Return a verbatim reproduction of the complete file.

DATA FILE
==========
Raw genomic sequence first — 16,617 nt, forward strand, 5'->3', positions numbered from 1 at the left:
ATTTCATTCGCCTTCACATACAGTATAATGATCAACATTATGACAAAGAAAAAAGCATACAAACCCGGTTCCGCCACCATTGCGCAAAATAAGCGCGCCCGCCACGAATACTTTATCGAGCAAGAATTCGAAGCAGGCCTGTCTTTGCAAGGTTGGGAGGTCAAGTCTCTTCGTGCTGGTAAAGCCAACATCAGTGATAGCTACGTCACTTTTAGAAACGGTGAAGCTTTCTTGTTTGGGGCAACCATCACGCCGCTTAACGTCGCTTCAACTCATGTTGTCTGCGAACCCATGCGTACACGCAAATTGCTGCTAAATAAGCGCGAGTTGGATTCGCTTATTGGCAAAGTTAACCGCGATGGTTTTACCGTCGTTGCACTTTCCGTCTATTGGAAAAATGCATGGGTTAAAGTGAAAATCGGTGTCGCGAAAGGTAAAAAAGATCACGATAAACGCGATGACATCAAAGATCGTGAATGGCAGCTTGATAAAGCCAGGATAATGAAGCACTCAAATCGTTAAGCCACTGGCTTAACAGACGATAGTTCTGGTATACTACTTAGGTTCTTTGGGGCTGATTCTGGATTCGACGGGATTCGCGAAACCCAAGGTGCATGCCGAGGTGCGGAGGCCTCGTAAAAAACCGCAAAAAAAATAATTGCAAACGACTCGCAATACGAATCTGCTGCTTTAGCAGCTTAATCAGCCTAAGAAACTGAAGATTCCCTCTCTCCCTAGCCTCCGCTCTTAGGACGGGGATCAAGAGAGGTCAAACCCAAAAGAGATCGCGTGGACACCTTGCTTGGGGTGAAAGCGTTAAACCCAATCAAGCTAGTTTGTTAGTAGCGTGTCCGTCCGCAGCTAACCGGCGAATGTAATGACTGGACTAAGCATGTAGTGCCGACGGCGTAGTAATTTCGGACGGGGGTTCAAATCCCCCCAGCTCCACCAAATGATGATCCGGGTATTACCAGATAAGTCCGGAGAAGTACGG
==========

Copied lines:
Raw genomic sequence first — 16,617 nt, forward strand, 5'->3', positions numbered from 1 at the left:
ATTTCATTCGCCTTCACATACAGTATAATGATCAACATTATGACAAAGAAAAAAGCATACAAACCCGGTTCCGCCACCATTGCGCAAAATAAGCGCGCCCGCCACGAATACTTTATCGAGCAAGAATTCGAAGCAGGCCTGTCTTTGCAAGGTTGGGAGGTCAAGTCTCTTCGTGCTGGTAAAGCCAACATCAGTGATAGCTACGTCACTTTTAGAAACGGTGAAGCTTTCTTGTTTGGGGCAACCATCACGCCGCTTAACGTCGCTTCAACTCATGTTGTCTGCGAACCCATGCGTACACGCAAATTGCTGCTAAATAAGCGCGAGTTGGATTCGCTTATTGGCAAAGTTAACCGCGATGGTTTTACCGTCGTTGCACTTTCCGTCTATTGGAAAAATGCATGGGTTAAAGTGAAAATCGGTGTCGCGAAAGGTAAAAAAGATCACGATAAACGCGATGACATCAAAGATCGTGAATGGCAGCTTGATAAAGCCAGGATAATGAAGCACTCAAATCGTTAAGCCACTGGCTTAACAGACGATAGTTCTGGTATACTACTTAGGTTCTTTGGGGCTGATTCTGGATTCGACGGGATTCGCGAAACCCAAGGTGCATGCCGAGGTGCGGAGGCCTCGTAAAAAACCGCAAAAAAAATAATTGCAAACGACTCGCAATACGAATCTGCTGCTTTAGCAGCTTAATCAGCCTAAGAAACTGAAGATTCCCTCTCTCCCTAGCCTCCGCTCTTAGGACGGGGATCAAGAGAGGTCAAACCCAAAAGAGATCGCGTGGACACCTTGCTTGGGGTGAAAGCGTTAAACCCAATCAAGCTAGTTTGTTAGTAGCGTGTCCGTCCGCAGCTAACCGGCGAATGTAATGACTGGACTAAGCATGTAGTGCCGACGGCGTAGTAATTTCGGACGGGGGTTCAAATCCCCCCAGCTCCACCAAATGATGATCCGGGTATTACCAGATAAGTCCGGAGAAGTACGG